It’s Melissa Zwolinski, Charter’s research manager. I’ve spent the past month reading hundreds of pages from more than 40 pieces of research and writing on middle managers—a group of people who often have too many responsibilities and not enough power to truly lead their tasks. I’ve been a leader of middle managers in my own field, market research, and know the crunch they’re facing. The problems middle managers face are talked about so often that you would think we would have a solution for them by now. But over the past several weeks, I’ve found that proposed solutions too often amount to quick fixes or partial attempts.

Based on my read of recent literature, there are a few suggestions that you won’t find. It would be satisfying to be able to share “five responsibilities that all middle managers should stop doing tomorrow.” While we know that there are many tasks that could be done by others (booking business travel comes to mind), I fear that a cookie cutter approach wouldn’t be very reflective of the differences between industries, business maturity, and other factors. I also won’t tell you to excessively monitor your staff to try to identify inefficiencies or share ways to increase productivity--this problem is bigger than finding 30 more minutes of time in someone’s day. This proposal calls for treating employees like human beings who deserve compassion, respect, autonomy, and reasonable workloads.

Organizations’ expectations of middle managers have only grown in recent years, owing partially to pressure on the private sector. They’re increasingly asked to impact strategy and execution in addition to hiring and developing talent. They’re expected to handle complicated factors including employee burnout and a widespread childcare crisis.

This leads to managers who are:

According to research from Mercer, managers believe reducing workload is the top action that will support their mental health and ease burnout. More managers could be hired, and should be hired. But with a recession looming, bringing on more managers to share the work isn’t currently feasible for many organizations. A long-term solution is necessary, and it shouldn’t wait.

What we need is a complete redesign of the middle manager function. Is what we’re asking of them even reasonable for one person? What are the tasks that should be discarded from their workdays? What responsibilities should move elsewhere, and which should be done away with entirely?

Based on our research, we’ve come up with a four-step process to aid people leaders in this redesign. You can use it to diagnose what your managers might stop doing—and what they should do more of—to deliver strong business results. Taking a comprehensive approach to this redesign will result in managers who are more engaged, less burnt out, and, somewhat counterintuitively, more productive.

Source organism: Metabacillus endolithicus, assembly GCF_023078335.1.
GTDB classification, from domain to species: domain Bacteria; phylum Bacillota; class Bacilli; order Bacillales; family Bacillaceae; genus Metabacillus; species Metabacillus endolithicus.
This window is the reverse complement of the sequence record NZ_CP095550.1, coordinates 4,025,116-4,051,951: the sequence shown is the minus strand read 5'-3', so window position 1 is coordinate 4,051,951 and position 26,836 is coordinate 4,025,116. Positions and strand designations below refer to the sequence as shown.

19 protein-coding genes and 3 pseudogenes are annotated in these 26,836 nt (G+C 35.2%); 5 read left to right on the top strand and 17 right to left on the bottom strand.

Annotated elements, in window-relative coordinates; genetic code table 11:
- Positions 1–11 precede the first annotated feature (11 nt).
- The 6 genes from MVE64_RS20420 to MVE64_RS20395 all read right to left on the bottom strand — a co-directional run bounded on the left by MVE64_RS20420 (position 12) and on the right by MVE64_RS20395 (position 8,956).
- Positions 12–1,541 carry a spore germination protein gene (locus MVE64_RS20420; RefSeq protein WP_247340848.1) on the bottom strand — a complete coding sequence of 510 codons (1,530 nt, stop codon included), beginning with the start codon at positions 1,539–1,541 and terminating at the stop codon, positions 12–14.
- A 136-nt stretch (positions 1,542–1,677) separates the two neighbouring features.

Step 1: Pop the optimism bubble

Step 2: Provide short-term relief for your managers by creating shared “No-KRs.”

Step 3: Reimagine managers’ roles to improve business results

Step 4: Invest in an open-ended process

Yes, this process looks deceivingly simple. But we know that it will take months to complete and will require your great skill and experience to implement.

Step 1: Pop the optimism bubble.

Megan Reitz, professor at Hult International Business School, defines an optimism bubble this way: “You get more senior, you overestimate the degree to which other people are speaking up. You overestimate your approachability.” This can lead to a lack of a shared reality between leaders and middle managers, which can cause a delay in action or complete inaction in addressing the concerns of middle managers.

It is possible to overcome in organizations that have fostered a strong sense of psychological safety. Once trust is established, talk to middle managers about their pain points. Have them create a list of every task on their plate. This needs to include tasks that are easily overlooked, such as supporting employees through difficult life events and ordering lunch for team meetings. (Critically, this should not become an exercise in tracking what middle managers are doing every second of the day. Ensure your managers understand the purpose.)

What to read:

Charter’s toolkit for implementing psychological safety in your workplace.
What to do:

Set a time period and have your middle managers reflect on the tasks they spent their time on, how long they roughly took, and what may have made them more difficult than they needed to be. Ask them to look through the last four weeks of weeks worked on their calendars. They can use Charter’s worksheet, available in Notion and Google Docs, to organize this.

Next, come together and review their categorization of tasks. Come with questions such as what’s going well and what requires focus. What might they stop doing based on your joint review?

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